Quantcast
  • Register
PhysicsOverflow is a next-generation academic platform for physicists and astronomers, including a community peer review system and a postgraduate-level discussion forum analogous to MathOverflow.

Welcome to PhysicsOverflow! PhysicsOverflow is an open platform for community peer review and graduate-level Physics discussion.

Please help promote PhysicsOverflow ads elsewhere if you like it.

News

New printer friendly PO pages!

Migration to Bielefeld University was successful!

Please vote for this year's PhysicsOverflow ads!

Please do help out in categorising submissions. Submit a paper to PhysicsOverflow!

... see more

Tools for paper authors

Submit paper
Claim Paper Authorship

Tools for SE users

Search User
Reclaim SE Account
Request Account Merger
Nativise imported posts
Claim post (deleted users)
Import SE post

Users whose questions have been imported from Physics Stack Exchange, Theoretical Physics Stack Exchange, or any other Stack Exchange site are kindly requested to reclaim their account and not to register as a new user.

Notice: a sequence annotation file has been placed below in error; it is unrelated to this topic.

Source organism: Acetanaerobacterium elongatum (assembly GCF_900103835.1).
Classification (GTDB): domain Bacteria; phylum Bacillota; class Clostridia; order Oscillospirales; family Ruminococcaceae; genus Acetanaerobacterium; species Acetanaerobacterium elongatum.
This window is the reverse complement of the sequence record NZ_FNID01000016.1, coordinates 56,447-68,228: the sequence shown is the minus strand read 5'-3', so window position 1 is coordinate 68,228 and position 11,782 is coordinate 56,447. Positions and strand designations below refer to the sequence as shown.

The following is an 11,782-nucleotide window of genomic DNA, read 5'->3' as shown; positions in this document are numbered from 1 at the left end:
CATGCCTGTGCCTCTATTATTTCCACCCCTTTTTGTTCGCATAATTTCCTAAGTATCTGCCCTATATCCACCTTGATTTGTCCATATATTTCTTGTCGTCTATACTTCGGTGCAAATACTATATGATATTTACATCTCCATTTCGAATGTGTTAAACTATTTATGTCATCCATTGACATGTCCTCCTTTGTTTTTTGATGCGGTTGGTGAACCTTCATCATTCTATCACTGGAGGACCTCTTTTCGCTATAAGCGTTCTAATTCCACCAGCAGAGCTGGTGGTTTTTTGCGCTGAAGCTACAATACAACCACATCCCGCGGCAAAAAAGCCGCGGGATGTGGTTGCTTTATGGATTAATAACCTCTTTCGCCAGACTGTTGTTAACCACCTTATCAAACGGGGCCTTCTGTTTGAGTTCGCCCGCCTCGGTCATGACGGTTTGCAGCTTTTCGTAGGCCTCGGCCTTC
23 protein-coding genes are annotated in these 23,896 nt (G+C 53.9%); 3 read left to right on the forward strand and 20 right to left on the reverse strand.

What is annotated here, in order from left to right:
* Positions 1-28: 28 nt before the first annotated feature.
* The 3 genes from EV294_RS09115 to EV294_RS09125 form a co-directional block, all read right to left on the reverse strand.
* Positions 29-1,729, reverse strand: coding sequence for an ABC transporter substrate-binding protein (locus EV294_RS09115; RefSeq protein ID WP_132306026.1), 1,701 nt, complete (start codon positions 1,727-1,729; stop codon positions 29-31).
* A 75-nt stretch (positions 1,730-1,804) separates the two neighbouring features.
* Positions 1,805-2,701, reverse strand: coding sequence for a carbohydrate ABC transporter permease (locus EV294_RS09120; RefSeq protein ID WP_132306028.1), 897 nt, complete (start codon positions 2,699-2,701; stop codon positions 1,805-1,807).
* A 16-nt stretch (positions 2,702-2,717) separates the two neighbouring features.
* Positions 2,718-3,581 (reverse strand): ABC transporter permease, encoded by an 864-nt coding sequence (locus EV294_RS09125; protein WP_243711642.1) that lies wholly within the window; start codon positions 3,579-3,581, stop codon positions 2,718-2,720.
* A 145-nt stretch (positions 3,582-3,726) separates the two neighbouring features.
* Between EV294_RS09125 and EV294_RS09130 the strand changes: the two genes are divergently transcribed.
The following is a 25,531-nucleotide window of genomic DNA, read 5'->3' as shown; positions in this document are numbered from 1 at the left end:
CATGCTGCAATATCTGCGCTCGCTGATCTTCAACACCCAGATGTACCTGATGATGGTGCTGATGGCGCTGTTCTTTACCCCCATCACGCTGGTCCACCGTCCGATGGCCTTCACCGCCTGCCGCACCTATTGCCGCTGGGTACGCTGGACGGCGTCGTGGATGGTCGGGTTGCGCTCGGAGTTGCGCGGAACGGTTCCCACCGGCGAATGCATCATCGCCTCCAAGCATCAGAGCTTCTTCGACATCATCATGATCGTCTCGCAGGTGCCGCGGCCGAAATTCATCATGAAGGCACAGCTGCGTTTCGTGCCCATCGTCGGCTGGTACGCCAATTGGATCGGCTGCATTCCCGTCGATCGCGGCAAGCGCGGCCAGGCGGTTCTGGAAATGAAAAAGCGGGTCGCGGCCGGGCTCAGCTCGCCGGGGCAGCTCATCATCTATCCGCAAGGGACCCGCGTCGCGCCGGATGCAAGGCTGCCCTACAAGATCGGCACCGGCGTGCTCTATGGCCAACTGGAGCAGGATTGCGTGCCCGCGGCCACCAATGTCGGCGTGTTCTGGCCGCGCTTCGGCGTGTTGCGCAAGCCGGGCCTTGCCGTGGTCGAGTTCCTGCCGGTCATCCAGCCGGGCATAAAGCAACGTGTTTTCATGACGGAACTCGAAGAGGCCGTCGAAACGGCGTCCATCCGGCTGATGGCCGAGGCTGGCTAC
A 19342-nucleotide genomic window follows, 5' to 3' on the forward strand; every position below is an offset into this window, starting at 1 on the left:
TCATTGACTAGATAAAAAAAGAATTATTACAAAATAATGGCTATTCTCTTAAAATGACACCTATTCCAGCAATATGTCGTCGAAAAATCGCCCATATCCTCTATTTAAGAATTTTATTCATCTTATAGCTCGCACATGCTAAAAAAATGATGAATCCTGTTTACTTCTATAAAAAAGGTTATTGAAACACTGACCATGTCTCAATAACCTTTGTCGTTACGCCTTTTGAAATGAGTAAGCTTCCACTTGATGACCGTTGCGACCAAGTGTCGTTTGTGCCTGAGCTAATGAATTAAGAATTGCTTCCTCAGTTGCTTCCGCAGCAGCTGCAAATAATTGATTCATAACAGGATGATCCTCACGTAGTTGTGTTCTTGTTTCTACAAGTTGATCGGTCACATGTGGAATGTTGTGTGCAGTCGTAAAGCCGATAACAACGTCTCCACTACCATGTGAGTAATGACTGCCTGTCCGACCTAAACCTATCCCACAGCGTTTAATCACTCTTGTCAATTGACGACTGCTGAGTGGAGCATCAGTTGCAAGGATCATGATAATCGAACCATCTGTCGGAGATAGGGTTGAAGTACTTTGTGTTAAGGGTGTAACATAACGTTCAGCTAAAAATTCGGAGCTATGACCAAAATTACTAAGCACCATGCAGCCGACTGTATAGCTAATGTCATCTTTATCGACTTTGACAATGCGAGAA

Public \(\beta\) tools

Report a bug with a feature
Request a new functionality
404 page design
Send feedback

Attributions

(propose a free ad)

Site Statistics

145 submissions , 122 unreviewed
3,930 questions , 1,398 unanswered
4,873 answers , 20,701 comments
1,470 users with positive rep
502 active unimported users
More ...

How to calculate energy in two-band Hubbard model

+ 3 like - 0 dislike
54 views

It might be a very easy question for you, but I am confused and I need helps.